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On our sister website, the Online Library of Law and Liberty, I’ve reviewed a very bad book, “Re-thinking Capitalism” edited by Michael Jacobs and Mariana Mazzucato. Here’s the key-bit:

Rethinking Capitalism is but the latest example of a notable stream of literature blaming capitalism for not accommodating the desires of its authors as quickly and comprehensively as they would like. Make no mistake, though, it is in its own way an important work. Arguments such as the ones I’ve explored won’t convince an educated layman who comes to the book with no predisposition on the matter. But they are a formidable device to strengthen the convictions of those who already support big government. They would have us believe that the state is good in precisely those circumstances where even most interventionists have typically accepted that it is not: in prompting innovation.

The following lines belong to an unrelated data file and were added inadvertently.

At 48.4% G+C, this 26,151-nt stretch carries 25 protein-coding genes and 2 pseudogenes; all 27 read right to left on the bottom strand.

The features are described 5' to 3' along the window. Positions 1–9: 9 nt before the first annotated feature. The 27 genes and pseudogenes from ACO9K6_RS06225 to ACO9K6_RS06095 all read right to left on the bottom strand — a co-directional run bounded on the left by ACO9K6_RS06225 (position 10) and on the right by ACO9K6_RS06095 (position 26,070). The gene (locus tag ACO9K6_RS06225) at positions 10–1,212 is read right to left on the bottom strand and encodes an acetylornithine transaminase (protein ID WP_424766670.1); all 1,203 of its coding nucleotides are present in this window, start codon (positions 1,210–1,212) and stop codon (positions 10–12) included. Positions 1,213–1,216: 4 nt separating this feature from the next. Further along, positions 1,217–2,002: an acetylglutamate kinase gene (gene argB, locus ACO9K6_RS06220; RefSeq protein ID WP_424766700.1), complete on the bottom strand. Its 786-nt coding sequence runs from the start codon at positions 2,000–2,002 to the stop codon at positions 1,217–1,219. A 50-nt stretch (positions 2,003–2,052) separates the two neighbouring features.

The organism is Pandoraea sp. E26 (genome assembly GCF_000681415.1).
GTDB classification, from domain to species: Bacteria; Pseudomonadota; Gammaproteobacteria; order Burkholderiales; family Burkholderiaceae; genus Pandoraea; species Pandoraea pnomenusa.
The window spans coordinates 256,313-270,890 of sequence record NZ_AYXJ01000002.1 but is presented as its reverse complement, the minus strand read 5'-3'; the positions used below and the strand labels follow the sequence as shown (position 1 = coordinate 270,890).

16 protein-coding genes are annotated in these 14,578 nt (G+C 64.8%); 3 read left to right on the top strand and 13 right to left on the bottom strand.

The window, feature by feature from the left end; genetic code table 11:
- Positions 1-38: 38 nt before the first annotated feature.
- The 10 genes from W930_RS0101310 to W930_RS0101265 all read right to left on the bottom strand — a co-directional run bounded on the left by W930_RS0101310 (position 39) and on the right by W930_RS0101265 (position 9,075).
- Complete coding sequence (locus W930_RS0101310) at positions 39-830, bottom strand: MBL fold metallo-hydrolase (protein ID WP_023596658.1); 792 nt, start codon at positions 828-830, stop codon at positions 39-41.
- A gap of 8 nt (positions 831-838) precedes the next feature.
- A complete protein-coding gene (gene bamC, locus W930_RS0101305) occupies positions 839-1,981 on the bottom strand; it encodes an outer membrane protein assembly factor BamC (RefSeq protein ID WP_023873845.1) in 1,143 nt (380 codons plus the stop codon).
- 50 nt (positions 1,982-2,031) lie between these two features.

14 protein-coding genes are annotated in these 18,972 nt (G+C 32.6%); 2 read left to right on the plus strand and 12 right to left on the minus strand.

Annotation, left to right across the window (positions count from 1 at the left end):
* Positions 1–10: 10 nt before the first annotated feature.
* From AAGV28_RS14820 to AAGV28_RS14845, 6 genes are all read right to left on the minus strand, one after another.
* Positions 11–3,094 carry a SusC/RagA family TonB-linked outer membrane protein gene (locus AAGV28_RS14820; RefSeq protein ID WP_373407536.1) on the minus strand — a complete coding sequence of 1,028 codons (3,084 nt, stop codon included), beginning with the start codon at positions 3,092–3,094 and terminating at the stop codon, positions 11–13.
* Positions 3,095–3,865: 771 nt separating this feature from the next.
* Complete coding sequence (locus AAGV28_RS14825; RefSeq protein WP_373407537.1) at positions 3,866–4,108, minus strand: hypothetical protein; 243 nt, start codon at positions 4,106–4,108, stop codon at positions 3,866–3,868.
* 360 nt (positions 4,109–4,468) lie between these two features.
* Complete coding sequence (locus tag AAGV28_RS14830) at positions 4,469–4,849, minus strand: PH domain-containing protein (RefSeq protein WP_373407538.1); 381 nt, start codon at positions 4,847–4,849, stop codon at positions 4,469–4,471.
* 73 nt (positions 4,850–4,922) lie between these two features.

The fact that markets produce innovation, and government doesn’t, is often considered such a truism that it is not even worth restating the case. Thanks to Mazzucato’s indefatigable proselytising for the “entrepreneurial state“, some people are now starting to challenge this apparent truism, building on the supposed evidence of US military spending translating into technological breakthroughs, which are then exploited by free enterprises years later. It is a bit surprising to hear the left going for guns instead of butter, but this is a growing trend. As I argue in the review, I think this is by and large based on a view of the economy which over-emphasizes the producers’ side and doesn’t grasp the importance of consumers’ feedback for transforming new technologies into “stuff” which is of use for a vast number of people.